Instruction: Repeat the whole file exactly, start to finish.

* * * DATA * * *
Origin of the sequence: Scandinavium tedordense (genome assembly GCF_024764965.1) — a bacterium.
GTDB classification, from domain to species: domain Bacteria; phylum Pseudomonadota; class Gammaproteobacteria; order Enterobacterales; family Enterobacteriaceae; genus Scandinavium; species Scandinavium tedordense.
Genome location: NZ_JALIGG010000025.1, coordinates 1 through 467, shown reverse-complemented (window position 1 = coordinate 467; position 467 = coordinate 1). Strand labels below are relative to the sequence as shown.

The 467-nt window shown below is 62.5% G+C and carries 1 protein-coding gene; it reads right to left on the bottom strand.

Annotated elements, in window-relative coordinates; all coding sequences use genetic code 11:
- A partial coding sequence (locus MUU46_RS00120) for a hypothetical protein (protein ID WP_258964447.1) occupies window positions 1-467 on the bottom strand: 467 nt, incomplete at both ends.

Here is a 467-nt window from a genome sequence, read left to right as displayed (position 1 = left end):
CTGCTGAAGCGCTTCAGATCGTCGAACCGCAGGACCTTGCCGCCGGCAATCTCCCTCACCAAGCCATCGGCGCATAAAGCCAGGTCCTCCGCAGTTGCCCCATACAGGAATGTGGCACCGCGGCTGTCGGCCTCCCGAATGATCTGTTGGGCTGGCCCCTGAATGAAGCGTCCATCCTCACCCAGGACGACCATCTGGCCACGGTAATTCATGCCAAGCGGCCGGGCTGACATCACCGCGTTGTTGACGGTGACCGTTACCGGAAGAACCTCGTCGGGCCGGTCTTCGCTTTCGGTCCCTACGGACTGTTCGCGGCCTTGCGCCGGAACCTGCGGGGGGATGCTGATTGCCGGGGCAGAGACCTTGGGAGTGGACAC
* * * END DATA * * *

Origin of the sequence: Scandinavium tedordense (genome assembly GCF_024764965.1) — a bacterium.
GTDB classification, from domain to species: domain Bacteria; phylum Pseudomonadota; class Gammaproteobacteria; order Enterobacterales; family Enterobacteriaceae; genus Scandinavium; species Scandinavium tedordense.
Genome location: NZ_JALIGG010000025.1, coordinates 1 through 467, shown reverse-complemented (window position 1 = coordinate 467; position 467 = coordinate 1). Strand labels below are relative to the sequence as shown.

The 467-nt window shown below is 62.5% G+C and carries 1 protein-coding gene; it reads right to left on the bottom strand.

Annotated elements, in window-relative coordinates; all coding sequences use genetic code 11:
- A partial coding sequence (locus MUU46_RS00120) for a hypothetical protein (protein ID WP_258964447.1) occupies window positions 1-467 on the bottom strand: 467 nt, incomplete at both ends.

Here is a 467-nt window from a genome sequence, read left to right as displayed (position 1 = left end):
CTGCTGAAGCGCTTCAGATCGTCGAACCGCAGGACCTTGCCGCCGGCAATCTCCCTCACCAAGCCATCGGCGCATAAAGCCAGGTCCTCCGCAGTTGCCCCATACAGGAATGTGGCACCGCGGCTGTCGGCCTCCCGAATGATCTGTTGGGCTGGCCCCTGAATGAAGCGTCCATCCTCACCCAGGACGACCATCTGGCCACGGTAATTCATGCCAAGCGGCCGGGCTGACATCACCGCGTTGTTGACGGTGACCGTTACCGGAAGAACCTCGTCGGGCCGGTCTTCGCTTTCGGTCCCTACGGACTGTTCGCGGCCTTGCGCCGGAACCTGCGGGGGGATGCTGATTGCCGGGGCAGAGACCTTGGGAGTGGACAC